Sunday, August 31, 2008

What Happened to Family Values?

I don’t make a habit of stealing other Bloggers’ material, but Avocado-in-Paradise cited this in a recent post and it is just far too important not to pass on.

Everyone is lauding McCain’s military record and remembering that he was a POW, but no one seems to be recalling that he had a wife at that time, who was trying desperately to survive a near-fatal automobile accident. By the time he came home from Vietnam, she no longer looked like the beauty he had married. So he found another very wealthy beauty 18 years younger and divorced his first wife Carol. I’m somewhat incredulous that Carol still supports him in his campaign after being dumped.

I find it hard to believe that a party which has run on “family values” for as long as I can remember is embracing this man who treated his wife so callously.

Maybe that was part of the motivation for picking Sarah Palin as his running mate. She is so loyal to her family that she even tried to get her sister’s ex-husband fired from his job as an Alaska State Trooper. Now there’s family values in action.

McCain’s choice took most everyone by total surprise. At dinner on Friday night, my friend wondered whether Palin was his choice because no one else would accept. She seems to be short on just about any type of experience a potential President would need, making up for it with her ability to change diapers, which I don’t think is going to impress too many world leaders.

The evangelicals are apparently flocking to the GOP ticket now that they have an advocate. Let’s hope that no Hillary supporter is dumb enough to jump ship and vote for McCain just because he now has a woman as his running mate.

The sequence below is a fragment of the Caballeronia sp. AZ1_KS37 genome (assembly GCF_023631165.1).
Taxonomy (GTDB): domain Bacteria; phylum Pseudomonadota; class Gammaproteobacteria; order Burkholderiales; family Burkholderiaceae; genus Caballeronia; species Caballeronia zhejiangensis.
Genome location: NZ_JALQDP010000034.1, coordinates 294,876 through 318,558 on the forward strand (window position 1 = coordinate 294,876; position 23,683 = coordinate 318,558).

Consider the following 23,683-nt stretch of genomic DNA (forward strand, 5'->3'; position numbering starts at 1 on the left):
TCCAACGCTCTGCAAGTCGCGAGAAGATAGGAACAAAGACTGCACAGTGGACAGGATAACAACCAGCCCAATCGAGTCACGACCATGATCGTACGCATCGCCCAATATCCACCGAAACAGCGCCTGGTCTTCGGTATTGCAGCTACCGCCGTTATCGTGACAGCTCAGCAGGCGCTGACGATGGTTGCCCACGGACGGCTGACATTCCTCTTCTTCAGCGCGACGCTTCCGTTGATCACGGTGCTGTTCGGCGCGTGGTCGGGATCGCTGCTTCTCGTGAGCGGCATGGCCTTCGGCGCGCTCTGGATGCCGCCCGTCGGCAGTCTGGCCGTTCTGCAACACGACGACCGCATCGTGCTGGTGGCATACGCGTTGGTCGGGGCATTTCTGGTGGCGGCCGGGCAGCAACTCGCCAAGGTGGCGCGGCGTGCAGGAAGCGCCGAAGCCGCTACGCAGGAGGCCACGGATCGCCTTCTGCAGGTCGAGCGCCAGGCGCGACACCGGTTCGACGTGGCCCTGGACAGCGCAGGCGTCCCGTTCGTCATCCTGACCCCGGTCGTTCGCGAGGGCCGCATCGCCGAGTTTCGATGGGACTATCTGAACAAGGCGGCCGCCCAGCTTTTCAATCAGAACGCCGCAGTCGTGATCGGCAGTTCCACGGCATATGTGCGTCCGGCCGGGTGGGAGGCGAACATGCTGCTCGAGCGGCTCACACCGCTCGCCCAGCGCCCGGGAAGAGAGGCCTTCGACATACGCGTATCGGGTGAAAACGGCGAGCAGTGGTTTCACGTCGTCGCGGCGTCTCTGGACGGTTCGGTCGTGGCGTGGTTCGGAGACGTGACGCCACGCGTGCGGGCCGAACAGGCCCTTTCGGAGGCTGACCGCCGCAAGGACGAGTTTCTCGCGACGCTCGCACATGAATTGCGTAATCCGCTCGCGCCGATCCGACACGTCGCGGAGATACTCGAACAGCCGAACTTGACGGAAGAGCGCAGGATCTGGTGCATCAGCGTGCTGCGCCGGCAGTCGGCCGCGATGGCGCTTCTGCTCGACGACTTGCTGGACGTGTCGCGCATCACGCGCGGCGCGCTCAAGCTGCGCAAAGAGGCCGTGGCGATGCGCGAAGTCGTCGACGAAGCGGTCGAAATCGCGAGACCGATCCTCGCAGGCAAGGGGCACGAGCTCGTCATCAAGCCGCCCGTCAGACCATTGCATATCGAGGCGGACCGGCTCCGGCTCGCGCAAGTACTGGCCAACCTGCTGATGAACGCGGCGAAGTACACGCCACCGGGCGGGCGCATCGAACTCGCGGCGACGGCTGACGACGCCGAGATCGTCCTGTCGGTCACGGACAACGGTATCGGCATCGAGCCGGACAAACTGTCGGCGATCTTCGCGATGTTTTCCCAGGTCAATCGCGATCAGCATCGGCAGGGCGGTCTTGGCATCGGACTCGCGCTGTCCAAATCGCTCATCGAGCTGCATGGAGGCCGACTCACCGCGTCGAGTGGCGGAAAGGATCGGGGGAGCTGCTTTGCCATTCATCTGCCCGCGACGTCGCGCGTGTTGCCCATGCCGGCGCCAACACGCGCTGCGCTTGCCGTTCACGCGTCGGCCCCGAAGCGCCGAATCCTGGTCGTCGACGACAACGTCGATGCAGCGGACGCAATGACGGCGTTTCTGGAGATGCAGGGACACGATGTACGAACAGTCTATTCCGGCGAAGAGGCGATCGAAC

Let the facts speak for themselves about the character of our nominees. So far the Obama-Biden ticket seems to be way out front. Let’s just hope it prevails!

Saturday, August 30, 2008

To have and to hold

Yesterday marked 32 years of my marriage to the same person. That’s over half my life. That’s 10 years longer than I lived with my parents. Our lives are so inextricably intertwined at this point that I can’t imagine ever being with someone else.

The conversation the night before had gone something like this:

B: I haven’t gotten you anything for our anniversary.
D: I haven’t either.
B: Not even a card.
D: Me neither.
B: Let’s just agree on dinner, no cards, no presents, OK?
D: Sure.

So that’s what it was. No pomp and circumstance. Just a quiet dinner with good friends in a small restaurant on Capitol Hill. Pear salad with walnuts and blue cheese, wild boar with crab meat, and the most scrumptious chocolate dessert ever. A bottle of chilled white wine. It was indeed the perfect way to remember how many years we’ve spent together.

We toasted to “another 32" and realized we would all be in our 90's! But then, we just may make it. Who knows?

Friday, August 29, 2008

An Unrelenting Beat

For a musician, there is nothing more humbling than playing with a metronome. It forces you to accept a beat, not letting you slow down or speed up EVER! It just sits there going Click-Click-Click on a constant interval indefinitely.